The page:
Power BI is a new tool and dimensional modeling is an old idea. One of the challenges is that, like other modern self-service analytics products on the market, Power BI doesn’t force self-service data jockeys to transform their data before reporting with it. If you want to import a big, wide spreadsheet full of numbers and create charts in a Power BI report, knock yourself out. But, the solution won’t scale and you will inevitably run into walls when you try to make future enhancements. Similar problems arise from importing many tables from different sources and transactional systems. Several tables all chained together with creative mashups and relationships present their own set of problems. The first iteration of such an effort is usually a valuable discovery method and learning experience. Great… treat it as such; take notes, make note of the good parts and then throw it away and start over! In Fredrick Brooks’ “The Mythical Man Month“, he cites that for most engineering projects, the first six attempts should be abandoned before the team will be prepared to start over and complete the work successfully. He was a chemical engineer before working for IBM; and hopefully, our methods in the data engineering business are more effective then his 6-to-1 rule. But, this makes the case the prototypes and proof-of-concept projects are a critical part of the learning path.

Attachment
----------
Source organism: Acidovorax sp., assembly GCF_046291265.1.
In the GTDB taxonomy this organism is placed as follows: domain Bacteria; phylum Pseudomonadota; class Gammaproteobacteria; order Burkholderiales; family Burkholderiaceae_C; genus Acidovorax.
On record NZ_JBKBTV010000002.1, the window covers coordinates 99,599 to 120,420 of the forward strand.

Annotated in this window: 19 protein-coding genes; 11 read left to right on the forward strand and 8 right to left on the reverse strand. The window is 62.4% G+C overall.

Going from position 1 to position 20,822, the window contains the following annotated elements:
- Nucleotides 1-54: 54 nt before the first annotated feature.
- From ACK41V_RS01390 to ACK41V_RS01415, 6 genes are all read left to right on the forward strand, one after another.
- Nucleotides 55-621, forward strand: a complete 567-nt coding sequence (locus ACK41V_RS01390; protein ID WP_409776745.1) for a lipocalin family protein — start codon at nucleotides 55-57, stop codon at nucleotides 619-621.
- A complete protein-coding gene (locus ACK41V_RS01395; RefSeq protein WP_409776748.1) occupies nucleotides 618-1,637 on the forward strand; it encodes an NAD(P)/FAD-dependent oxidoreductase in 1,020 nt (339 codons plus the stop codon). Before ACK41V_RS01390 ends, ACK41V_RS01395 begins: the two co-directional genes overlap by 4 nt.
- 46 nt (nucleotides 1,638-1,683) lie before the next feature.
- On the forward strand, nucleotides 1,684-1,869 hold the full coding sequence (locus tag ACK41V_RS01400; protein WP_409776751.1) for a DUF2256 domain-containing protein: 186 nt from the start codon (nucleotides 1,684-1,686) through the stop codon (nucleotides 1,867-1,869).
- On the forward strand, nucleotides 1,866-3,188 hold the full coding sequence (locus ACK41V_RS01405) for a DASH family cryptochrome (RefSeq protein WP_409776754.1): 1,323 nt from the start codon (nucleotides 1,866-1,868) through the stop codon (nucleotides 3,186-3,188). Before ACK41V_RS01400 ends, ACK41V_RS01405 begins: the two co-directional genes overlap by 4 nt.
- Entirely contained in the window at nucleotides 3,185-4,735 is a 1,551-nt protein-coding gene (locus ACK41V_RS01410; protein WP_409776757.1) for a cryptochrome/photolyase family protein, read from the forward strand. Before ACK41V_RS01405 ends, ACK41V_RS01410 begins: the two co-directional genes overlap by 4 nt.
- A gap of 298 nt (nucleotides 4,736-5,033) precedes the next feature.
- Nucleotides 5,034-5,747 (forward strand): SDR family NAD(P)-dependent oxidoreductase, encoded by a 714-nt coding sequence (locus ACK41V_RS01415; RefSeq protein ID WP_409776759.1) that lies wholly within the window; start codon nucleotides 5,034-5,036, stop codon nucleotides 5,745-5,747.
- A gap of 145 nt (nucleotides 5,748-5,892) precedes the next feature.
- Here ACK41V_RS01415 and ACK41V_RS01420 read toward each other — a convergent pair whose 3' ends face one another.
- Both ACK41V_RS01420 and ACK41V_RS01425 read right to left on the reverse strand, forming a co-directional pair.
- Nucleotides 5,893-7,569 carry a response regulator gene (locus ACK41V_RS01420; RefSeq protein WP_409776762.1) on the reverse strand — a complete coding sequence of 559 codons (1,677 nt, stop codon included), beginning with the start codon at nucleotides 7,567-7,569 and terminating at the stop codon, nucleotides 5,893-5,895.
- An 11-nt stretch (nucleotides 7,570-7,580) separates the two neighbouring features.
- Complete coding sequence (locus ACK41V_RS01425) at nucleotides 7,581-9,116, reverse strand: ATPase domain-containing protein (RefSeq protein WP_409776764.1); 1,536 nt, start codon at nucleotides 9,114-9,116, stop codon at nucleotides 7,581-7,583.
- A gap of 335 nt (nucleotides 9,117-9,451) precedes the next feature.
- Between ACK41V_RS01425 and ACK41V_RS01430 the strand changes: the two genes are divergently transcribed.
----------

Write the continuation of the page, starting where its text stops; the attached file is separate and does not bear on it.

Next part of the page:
The tools don’t make the rules.

Unless you’re talking about the lambda architecture, in which case that’s kind of accurate. But we’re not talking about that here.

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PolyBase and Cosmos DB’s Core API

I have some fun integrating the Cosmos DB Core API with PolyBase:

PolyBase comes with a few built-in drivers, including Oracle, Teradata, MongoDB, and SQL Server. For everything else in the 2019 “style” of things, there is a generic ODBC route. In this route, you need to obtain a valid ODBC driver, configure it, and let PolyBase know how to access data from that remote source.

Cosmos DB’s Core API just happens to have a working ODBC driver, so the first step is to grab the relevant version of that driver and install it on the machine running SQL Server.

Read on to see how it works and how you can get around some initial pain points. As a quick note, this only works with SQL Server on Windows, as SQL Server on Linux does not support generic ODBC drivers with PolyBase.

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Azure Data Explorer UI Updates

Michal Bar has a couple of posts for us. First, updates to the desktop app Kusto Explorer: